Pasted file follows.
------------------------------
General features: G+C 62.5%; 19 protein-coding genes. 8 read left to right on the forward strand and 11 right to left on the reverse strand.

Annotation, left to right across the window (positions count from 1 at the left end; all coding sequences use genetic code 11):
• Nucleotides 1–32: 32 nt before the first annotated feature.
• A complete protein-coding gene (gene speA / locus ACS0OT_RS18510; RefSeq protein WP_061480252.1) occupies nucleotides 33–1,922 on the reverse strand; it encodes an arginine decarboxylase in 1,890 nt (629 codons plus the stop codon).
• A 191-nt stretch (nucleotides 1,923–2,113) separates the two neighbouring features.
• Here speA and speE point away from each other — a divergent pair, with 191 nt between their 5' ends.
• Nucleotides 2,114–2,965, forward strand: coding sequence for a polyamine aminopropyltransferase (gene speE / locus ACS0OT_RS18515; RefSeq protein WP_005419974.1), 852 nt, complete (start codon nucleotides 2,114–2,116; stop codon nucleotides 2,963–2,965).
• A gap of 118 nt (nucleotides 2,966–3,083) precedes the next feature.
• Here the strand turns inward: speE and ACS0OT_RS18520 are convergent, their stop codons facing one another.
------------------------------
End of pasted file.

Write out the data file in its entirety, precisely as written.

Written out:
General features: G+C 62.5%; 19 protein-coding genes. 8 read left to right on the forward strand and 11 right to left on the reverse strand.

Annotation, left to right across the window (positions count from 1 at the left end; all coding sequences use genetic code 11):
• Nucleotides 1–32: 32 nt before the first annotated feature.
• A complete protein-coding gene (gene speA / locus ACS0OT_RS18510; RefSeq protein WP_061480252.1) occupies nucleotides 33–1,922 on the reverse strand; it encodes an arginine decarboxylase in 1,890 nt (629 codons plus the stop codon).
• A 191-nt stretch (nucleotides 1,923–2,113) separates the two neighbouring features.
• Here speA and speE point away from each other — a divergent pair, with 191 nt between their 5' ends.
• Nucleotides 2,114–2,965, forward strand: coding sequence for a polyamine aminopropyltransferase (gene speE / locus ACS0OT_RS18515; RefSeq protein WP_005419974.1), 852 nt, complete (start codon nucleotides 2,114–2,116; stop codon nucleotides 2,963–2,965).
• A gap of 118 nt (nucleotides 2,966–3,083) precedes the next feature.
• Here the strand turns inward: speE and ACS0OT_RS18520 are convergent, their stop codons facing one another.